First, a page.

Tactical Trading on Your Portfolio

Chessboard

There’s a lot of talk out there about implementing complex trading strategies to achieve better returns while minimizing risk. But even simple solutions can deliver attractive results. In this post, we’ll explore how to use simple trading rules to better manage your portfolio.

You may have read my post Portfolio Diversification: How Does It Work?, which explains why it’s important to diversify your portfolio. This holds true without question. However, the types of strategies many people use when diversifying their portfolio force them to buy-and-hold various investments for a long period of time. In that scenario, your portfolio is fully invested all of the time in good and bad market conditions. Isn’t there a way we could try to keep the investments in our portfolio active during good markets and on the sidelines during bad markets?

A common way to do this is to use technical indicators to help decide when it’s a good time to enter and exit the market. The most used indicators by far are moving averages, which in a nutshell use a specific amount of past price values to determine an average price value.

The most well-known moving average indicator is the simple moving average (SMA). Simply put, this indicator calculates the average price (often the close price) using a certain number of preceding observations.

For example, if you wanted to know the SMA of the SPDR S&P 500 ETF (SPY) over the last 50 trading days, you would use the following formula:

SMA(50) formula

And 200 trading days would look like this:

SMA(200) formula

Pretty simple, right? Now how can you use the SMA to hold your investments during good market conditions and get rid of them during back market conditions?

One way to achieve this is by buying an investment when its SMA(50) goes above its SMA(200) and selling when its SMA(50) goes below its SMA(200). Why would you do this? For one, SMA(50) reacts much faster to new market behavior than SMA(200). Also, SMA(200) contains more information representing the past than SMA(50). Both of these points imply that when these two indicators cross, the new market behavior is either potentially better (i.e., upward cross) or worse (i.e., downward cross) than it was in the past.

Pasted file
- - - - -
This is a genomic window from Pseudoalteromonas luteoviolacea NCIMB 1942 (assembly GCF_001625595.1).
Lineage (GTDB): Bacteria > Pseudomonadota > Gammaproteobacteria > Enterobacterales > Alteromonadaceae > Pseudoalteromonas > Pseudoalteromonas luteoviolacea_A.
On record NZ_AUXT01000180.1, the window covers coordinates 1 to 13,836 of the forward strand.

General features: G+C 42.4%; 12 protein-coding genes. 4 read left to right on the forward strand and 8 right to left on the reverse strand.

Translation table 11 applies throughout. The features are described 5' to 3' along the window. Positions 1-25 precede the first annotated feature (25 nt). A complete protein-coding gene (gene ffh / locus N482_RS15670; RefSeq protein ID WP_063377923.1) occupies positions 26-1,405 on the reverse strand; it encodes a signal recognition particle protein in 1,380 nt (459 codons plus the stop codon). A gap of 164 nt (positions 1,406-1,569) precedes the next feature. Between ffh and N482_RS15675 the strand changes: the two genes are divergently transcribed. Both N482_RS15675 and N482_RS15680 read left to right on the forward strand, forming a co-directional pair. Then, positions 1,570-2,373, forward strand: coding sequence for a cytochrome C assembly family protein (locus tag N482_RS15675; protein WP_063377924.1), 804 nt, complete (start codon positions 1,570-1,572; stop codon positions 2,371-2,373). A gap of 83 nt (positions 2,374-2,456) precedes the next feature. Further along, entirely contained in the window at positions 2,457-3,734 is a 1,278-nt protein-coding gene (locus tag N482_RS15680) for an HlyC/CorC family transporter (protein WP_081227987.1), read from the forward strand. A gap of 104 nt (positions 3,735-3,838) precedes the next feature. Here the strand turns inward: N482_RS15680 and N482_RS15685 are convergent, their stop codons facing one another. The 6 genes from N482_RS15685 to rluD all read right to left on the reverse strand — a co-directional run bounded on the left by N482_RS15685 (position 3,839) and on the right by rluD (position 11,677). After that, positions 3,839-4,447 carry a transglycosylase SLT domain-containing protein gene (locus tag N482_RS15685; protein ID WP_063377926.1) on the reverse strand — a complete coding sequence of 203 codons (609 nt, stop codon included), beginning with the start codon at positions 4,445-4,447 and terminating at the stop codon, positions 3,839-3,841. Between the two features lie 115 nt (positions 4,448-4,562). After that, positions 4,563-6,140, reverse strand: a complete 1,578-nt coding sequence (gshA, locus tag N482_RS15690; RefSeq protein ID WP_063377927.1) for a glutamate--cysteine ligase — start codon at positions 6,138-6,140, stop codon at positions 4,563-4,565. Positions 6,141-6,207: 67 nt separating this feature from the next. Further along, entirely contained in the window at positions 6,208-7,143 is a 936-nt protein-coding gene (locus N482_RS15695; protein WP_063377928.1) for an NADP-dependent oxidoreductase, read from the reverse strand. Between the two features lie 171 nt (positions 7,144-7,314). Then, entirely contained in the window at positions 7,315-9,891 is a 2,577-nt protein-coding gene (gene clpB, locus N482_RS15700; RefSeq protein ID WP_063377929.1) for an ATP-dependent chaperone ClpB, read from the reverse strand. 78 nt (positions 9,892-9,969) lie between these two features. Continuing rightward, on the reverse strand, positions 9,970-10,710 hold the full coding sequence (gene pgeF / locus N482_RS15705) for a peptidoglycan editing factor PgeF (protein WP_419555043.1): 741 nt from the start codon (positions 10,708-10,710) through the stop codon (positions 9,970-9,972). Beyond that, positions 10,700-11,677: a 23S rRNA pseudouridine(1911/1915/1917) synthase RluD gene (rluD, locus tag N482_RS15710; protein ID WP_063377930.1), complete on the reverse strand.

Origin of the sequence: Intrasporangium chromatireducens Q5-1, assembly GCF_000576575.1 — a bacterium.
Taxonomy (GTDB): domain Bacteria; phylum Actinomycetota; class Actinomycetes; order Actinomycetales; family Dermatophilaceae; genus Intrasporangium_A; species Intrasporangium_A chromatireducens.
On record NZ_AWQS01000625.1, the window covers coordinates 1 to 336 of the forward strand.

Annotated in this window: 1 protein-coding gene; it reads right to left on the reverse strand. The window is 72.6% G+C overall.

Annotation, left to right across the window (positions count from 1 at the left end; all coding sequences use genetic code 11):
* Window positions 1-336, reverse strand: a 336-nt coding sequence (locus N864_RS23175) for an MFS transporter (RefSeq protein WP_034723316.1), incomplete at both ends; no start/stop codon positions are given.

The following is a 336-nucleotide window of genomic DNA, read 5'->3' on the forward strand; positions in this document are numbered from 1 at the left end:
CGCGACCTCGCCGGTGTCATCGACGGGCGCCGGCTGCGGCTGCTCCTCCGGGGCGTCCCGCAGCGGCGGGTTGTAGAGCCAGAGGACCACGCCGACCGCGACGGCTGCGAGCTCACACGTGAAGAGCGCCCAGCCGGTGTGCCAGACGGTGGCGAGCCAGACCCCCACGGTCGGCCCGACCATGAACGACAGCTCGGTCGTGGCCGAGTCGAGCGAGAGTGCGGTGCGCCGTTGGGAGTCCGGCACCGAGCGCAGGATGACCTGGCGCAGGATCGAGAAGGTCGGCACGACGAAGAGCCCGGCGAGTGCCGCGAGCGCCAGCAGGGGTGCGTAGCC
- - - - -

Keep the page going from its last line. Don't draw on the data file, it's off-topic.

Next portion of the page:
Tactical Trading in Action

Now for an example! We’ll piggyback off the one used in the post Diversification: How Does It Work? where we had a quarterly rebalanced portfolio containing 50% of the SPDR S&P 500 ETF (SPY) and 50% of the Vanguard Total Bond Market ETF (BND). The strategy used was buy-and-hold, but we’ll change that so we can buy when SMA(50) > SMA(200) and sell when SMA(50) < SMA(200).

We also need to know how much of our overall portfolio value to allocate to both SPY and BND when buy and sell signals are generated per asset.We can use weighting schemes to do this. We’ll use the “uniform all-in weights” scheme, which means at any given time the following portfolio allocations will exist:

SMA strategy trading rules

Now we’ll run our strategy through a backtester and see how it does. You’ll notice in the performance chart below that we compare our strategy with a benchmark set to SPY, which is simply a buy-and-hold strategy of that asset.

SMA backtest price performance

Looks pretty good! We weren’t able to beat the benchmark to-date, but we did beat it some of the time and even avoided several major drawdowns. That’s cause for celebration!

We even improved upon our buy-and-hold strategy from the previous post.

SMA Strategy

SMA backtest statistics


Buy-And-Hold Strategy

Buy-and-hold backtest statistics

You can see from the tables above that we not only increased our total returns by almost 20%, we also reduced our volatility by about 2% and our maximum drawdown by a whopping 18%! That means we were able to generate greater returns without fearing the financial grim reaper.

If you check out how our annual returns did over time, you’ll notice that in 2008 when the benchmark lost a whole lot of money (~31%), our strategy actually made some (~6%).

SMA backtest returns

I’d say we did pretty well without having to rack our brains over some complex trading strategy. What do you think?

Closing Thoughts

While this was a pretty straightforward example of how tactical trading can improve the risk and return profile of a simple portfolio, there are endless examples out there that are potentially better fitting for any investor or trader. Getting your hands dirty by trying out different assets, indicators, and weighting schemes can really help in discovering new and interesting trading strategies.